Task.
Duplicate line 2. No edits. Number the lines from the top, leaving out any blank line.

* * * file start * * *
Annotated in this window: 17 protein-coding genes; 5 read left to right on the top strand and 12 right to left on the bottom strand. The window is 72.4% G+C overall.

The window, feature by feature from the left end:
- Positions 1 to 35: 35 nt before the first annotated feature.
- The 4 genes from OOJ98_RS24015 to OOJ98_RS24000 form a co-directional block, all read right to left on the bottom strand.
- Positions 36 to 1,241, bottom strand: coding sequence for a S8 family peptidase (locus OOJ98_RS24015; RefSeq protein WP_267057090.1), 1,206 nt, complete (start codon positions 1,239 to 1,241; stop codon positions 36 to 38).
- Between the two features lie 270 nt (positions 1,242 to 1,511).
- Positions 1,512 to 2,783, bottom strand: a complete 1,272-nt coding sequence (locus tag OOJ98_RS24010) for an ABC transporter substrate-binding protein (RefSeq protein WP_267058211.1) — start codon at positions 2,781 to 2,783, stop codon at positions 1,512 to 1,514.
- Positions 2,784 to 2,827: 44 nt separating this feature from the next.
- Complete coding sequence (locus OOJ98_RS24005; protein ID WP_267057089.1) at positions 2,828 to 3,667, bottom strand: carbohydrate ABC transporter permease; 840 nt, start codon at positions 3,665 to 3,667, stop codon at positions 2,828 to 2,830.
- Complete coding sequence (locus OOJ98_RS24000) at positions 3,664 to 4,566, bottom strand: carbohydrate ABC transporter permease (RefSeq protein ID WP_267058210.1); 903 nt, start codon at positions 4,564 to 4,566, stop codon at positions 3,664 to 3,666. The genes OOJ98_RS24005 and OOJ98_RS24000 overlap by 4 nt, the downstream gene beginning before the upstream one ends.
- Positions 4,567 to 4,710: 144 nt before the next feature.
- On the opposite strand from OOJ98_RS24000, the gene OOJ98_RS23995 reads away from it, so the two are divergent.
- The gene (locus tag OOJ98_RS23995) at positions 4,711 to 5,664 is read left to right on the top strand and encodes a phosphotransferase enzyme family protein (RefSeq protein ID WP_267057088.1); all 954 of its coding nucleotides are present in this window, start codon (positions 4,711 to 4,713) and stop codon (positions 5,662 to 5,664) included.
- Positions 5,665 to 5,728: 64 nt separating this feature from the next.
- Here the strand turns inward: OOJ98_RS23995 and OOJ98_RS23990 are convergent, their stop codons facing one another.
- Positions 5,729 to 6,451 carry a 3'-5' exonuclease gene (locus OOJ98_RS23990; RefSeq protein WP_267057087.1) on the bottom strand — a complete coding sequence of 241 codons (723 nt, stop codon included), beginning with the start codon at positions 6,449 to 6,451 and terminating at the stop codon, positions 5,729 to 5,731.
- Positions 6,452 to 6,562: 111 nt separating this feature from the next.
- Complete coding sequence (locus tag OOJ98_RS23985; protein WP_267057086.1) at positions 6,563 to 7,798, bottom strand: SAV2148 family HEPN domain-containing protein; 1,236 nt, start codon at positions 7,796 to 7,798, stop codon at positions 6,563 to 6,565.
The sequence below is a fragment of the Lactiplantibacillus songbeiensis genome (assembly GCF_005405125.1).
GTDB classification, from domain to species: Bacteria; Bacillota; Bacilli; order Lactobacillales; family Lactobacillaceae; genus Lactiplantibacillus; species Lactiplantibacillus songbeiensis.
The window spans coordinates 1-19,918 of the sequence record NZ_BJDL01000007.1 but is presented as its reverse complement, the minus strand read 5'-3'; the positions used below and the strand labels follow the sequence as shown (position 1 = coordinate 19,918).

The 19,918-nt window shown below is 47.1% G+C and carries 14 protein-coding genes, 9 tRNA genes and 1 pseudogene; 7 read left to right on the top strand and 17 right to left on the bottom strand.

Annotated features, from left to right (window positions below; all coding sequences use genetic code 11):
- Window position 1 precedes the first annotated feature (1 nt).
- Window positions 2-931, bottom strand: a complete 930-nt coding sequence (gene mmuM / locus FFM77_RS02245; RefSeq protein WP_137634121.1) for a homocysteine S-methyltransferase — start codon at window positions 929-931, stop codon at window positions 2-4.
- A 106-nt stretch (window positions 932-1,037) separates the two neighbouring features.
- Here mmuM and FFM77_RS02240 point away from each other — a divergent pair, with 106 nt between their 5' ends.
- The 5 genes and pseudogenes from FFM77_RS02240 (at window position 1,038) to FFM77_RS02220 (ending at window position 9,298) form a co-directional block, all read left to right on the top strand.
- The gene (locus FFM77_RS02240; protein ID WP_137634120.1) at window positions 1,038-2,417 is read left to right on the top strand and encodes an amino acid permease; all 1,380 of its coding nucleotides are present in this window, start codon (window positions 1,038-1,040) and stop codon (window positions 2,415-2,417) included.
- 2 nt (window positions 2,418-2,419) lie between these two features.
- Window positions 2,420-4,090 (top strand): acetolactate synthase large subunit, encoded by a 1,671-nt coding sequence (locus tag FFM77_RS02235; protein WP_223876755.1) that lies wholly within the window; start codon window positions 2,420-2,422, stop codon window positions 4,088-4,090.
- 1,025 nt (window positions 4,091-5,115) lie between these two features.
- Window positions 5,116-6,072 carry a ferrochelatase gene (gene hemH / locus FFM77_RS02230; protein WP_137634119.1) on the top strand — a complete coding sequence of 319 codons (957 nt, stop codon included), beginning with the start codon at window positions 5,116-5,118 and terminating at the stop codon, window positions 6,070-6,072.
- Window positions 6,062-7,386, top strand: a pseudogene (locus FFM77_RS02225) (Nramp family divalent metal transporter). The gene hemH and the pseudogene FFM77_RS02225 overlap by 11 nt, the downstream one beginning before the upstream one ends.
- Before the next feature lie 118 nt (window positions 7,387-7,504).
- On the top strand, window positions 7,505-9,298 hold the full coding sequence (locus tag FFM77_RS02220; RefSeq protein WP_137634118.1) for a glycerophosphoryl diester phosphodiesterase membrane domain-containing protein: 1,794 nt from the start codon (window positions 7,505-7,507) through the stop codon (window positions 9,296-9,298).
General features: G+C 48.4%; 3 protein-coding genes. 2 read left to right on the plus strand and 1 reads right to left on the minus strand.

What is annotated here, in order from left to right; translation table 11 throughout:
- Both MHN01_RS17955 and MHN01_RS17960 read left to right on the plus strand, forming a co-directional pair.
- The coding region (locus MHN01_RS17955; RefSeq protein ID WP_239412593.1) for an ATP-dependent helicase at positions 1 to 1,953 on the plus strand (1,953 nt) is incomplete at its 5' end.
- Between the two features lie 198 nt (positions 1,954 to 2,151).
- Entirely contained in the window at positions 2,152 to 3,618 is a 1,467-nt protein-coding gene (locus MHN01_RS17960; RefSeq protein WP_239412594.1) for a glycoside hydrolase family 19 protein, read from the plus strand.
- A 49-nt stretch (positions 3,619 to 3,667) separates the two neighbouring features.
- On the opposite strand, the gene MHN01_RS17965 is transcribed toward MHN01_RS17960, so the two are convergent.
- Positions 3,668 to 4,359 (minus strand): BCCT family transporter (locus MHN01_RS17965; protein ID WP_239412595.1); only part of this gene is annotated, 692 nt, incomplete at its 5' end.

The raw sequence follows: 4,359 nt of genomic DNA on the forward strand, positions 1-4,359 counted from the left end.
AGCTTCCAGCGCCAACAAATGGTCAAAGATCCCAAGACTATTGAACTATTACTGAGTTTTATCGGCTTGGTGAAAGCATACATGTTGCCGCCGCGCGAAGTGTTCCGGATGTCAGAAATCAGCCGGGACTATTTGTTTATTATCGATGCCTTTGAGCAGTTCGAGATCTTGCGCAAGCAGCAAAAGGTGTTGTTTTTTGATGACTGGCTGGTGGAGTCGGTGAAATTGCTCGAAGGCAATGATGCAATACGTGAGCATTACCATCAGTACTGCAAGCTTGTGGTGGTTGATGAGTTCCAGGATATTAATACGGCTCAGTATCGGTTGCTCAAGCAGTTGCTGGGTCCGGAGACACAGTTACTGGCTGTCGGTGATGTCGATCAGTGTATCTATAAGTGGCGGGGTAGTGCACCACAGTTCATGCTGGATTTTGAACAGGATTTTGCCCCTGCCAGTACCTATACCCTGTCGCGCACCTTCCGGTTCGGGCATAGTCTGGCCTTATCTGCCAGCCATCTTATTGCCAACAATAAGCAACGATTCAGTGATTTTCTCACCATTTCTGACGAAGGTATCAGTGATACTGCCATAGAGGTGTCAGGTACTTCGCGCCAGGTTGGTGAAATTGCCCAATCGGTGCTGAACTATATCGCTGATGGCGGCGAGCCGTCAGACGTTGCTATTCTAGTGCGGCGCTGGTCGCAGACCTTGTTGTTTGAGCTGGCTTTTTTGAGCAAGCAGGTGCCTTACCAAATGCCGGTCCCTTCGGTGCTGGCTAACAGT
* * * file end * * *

The window, feature by feature from the left end: